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  • Colin Fraser


FOUR STARS The Scottish Play gets a Coen brother treatment in this highly stylised adaptation of Macbeth. DRAMA US #MACBETH

Starring Denzel Washington, Frances McDormand, Brendan Gleeson

Never one to shy from the new, Joel Coen (the director behind disparate projects such as FARGO, HAIL CAESER! and NO COUNTRY FOR OLD MEN) has now turned to Shakespeare. Rather than pick a match for his notorious dry-wit, he’s gone full tragedy as the name implies. And they don’t come much more tragic than The Scottish Play.

He’s re-partnered with familiar names, his wife Frances McDormand notably who as co-producer has given Denzel Washington one of his best roles in years. They’ve resisted any temptation to go full Game Of Thrones in reimagining one of Shakespeare’s most blood thirsty plays. In choosing to film in monochrome with a 4:3 ratio on one of the most stylised sound-stages since Captain Kirk fought polystyrene rocks, THE TRAGEDY OF MACBETH is as far from contemporary, blood soaked films as you can get. Think Bergman with a twist of Lynch.

Imagine a castle designed by Escher with long, crisp corridors and tall sweeping arches that have been illuminated by blinding arc-lights. It’s Spanish Mission meets Gothic horror in Los Angeles of the 1920s, then moved to a medieval Scottish moor. With polystyrene rocks. It lays siege to your imagination and forces you directly into the matters at hand: Macbeth and his wife plot to steal the crown of Scotland, succeed, but guilt and madness get the better of them before the rightful heir retakes the kingdom. It’s riveting stuff.

Coen condenses the play into a crisp 100 minutes with Washington’s Macbeth racing through his lines like the rattled emperor he’s become. The effect is as unsettling as the stage design since his Oscar baiting performance has all the caffeinated distress of a madman’s stream of consciousness. Some will love the challenging approach (‘it’s fresh, natural’), others will reject it as a posture that leaves audiences struggling to understand him, and the matters at hand.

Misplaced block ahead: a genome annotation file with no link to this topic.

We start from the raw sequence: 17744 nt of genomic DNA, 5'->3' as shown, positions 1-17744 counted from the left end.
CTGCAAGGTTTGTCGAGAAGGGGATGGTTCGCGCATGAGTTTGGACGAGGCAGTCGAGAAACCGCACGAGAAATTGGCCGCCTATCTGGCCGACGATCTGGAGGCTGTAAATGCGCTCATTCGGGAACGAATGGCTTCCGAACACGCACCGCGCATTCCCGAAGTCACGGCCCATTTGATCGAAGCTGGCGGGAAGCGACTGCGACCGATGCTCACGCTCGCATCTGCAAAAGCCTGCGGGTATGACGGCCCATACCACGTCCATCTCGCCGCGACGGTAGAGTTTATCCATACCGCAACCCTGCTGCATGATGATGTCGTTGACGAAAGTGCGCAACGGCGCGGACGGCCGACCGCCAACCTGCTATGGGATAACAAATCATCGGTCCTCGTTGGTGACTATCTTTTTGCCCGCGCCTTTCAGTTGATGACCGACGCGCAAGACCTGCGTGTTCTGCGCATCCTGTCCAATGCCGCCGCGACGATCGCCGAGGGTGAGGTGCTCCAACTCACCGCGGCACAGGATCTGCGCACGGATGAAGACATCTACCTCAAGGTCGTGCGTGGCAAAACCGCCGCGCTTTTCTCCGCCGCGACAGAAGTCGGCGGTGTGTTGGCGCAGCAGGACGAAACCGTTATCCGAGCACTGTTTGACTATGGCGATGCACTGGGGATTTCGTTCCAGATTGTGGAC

If you’re on the less enthusiastic side of Washington’s casting, worry not for the support cast led by McDormand (as Lady Macbeth) with favourites old (Brendan Gleeson) and new (Corey Hawkins) pull you past any misgivings. More than that, THE TRAGEDY OF MACBETH is a compelling vision. Coen’s film is a wonderful opportunity to be drawn beyond the stage into a half-lit, haunted netherworld that’s at once familiar and entirely new. It’s replete with fiercely imaginative treatments of well known scenes - Macbeth and the witches’ cauldron is an absolute standout - that gives it drive and purpose. Not for a moment will you wonder why you’re watching the play yet again. You’ll be way too engaged for that.



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